Several methods for a breast biopsy now exist. The most appropriate method of biopsy for a patient depends upon a variety of factors, including the size, location, appearance and characteristics of the abnormality.
Breast biopsy Wikipedia
Fine needle aspiration (FNA) is a percutaneous ("through the skin") procedure that uses a fine needle and a syringe to sample fluid from a breast cyst or remove clusters of cells from a solid mass.
Vacuum assisted biopsy is a version of core needle biopsy using a vacuum technique to assist the collection of the tissue sample. The needle normally has a lateral ("from the side") opening and can be rotated allowing multiple samples to be collected through a single skin incision. The Vacuum assisted biopsy procedure is similar to normal core needle biopsy. The vacuum assisted biopsy category also includes automated rotational core devices.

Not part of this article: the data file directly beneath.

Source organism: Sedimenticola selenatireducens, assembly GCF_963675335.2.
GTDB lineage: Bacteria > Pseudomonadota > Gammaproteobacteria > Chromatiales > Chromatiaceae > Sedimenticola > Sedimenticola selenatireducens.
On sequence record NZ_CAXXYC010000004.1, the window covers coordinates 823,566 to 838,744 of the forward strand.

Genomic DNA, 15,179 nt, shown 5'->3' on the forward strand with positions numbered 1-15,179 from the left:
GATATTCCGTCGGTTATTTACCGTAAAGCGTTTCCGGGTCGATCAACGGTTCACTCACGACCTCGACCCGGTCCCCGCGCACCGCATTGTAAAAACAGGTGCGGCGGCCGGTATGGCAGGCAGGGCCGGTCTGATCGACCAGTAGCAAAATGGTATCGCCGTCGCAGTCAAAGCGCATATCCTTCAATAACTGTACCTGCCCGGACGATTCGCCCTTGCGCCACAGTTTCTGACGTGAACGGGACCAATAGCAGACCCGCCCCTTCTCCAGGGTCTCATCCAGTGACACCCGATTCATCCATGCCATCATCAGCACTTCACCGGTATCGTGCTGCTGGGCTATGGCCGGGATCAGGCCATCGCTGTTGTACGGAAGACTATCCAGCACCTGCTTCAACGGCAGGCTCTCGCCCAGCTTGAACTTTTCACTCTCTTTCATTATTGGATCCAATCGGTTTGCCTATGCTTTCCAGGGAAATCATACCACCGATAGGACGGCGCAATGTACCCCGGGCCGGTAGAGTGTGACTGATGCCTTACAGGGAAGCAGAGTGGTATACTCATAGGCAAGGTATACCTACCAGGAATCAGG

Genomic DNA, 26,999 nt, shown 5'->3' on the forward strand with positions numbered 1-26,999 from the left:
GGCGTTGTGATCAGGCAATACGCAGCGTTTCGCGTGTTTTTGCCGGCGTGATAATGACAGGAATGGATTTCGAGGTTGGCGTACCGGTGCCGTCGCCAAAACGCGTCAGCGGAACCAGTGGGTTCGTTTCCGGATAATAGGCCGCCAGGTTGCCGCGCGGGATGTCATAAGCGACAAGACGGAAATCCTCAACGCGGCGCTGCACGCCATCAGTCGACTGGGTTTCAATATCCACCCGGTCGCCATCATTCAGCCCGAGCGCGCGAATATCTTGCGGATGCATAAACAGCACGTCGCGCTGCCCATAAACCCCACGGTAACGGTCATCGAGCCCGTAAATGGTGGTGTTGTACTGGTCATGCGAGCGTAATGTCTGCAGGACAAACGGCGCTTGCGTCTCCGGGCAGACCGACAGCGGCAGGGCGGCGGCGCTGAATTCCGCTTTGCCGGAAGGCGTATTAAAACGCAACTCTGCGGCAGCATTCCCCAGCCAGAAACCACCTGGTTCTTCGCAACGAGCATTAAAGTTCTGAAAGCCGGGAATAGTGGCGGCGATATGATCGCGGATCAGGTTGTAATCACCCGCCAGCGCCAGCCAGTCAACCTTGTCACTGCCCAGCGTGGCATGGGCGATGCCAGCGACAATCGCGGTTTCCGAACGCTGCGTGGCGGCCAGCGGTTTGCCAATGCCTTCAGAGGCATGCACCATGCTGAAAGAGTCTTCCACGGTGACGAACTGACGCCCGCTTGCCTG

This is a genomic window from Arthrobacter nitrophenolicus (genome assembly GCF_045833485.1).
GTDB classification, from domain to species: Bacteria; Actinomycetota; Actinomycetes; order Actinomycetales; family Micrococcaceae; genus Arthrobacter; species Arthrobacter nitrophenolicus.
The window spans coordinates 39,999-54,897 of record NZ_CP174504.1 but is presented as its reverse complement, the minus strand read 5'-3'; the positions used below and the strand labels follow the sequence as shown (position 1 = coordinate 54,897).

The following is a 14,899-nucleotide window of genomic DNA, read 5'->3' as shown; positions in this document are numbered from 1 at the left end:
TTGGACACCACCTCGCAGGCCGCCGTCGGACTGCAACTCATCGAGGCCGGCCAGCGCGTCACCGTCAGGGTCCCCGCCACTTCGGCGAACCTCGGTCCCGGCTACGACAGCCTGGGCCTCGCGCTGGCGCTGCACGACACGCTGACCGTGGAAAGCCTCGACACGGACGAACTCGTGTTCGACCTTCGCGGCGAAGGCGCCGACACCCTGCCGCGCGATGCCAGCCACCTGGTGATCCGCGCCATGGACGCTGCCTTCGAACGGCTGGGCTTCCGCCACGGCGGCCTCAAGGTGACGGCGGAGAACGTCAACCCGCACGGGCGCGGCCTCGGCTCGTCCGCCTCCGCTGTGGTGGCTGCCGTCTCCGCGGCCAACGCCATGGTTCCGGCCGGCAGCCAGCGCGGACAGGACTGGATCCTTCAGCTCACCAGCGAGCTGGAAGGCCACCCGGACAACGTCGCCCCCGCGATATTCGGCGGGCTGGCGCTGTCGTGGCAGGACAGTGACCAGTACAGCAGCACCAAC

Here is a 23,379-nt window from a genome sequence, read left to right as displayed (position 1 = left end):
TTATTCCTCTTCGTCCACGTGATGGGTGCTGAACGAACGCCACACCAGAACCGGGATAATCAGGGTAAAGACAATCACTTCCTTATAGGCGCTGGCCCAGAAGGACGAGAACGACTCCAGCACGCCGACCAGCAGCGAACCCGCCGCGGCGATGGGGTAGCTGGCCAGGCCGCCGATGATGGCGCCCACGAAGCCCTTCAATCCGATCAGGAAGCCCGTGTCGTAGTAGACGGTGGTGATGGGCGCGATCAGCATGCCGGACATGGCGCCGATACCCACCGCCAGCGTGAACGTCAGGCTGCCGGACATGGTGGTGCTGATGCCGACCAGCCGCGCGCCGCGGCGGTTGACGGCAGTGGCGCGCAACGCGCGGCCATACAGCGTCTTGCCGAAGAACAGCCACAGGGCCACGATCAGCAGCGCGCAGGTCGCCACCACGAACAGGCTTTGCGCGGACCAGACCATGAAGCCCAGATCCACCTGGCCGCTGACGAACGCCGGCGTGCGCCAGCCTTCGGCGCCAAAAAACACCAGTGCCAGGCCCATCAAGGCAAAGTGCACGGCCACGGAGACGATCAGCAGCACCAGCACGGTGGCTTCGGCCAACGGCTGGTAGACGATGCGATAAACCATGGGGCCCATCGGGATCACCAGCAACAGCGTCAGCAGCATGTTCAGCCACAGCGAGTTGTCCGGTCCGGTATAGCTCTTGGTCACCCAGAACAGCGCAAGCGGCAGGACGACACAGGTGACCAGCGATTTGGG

Recent innovations in tissue acquisition for the human breast have led to the development of unique direct frontal systems. Efficacy is considered optimal if the diagnosis by transcutaneous biopsy is identical to the surgical specimen in case of malignancy or in line with clinical follow-up when benign.
The direct and frontal biopsy systems can even be considered relatively painless. The quality of the sample is sufficient for research on molecular biology.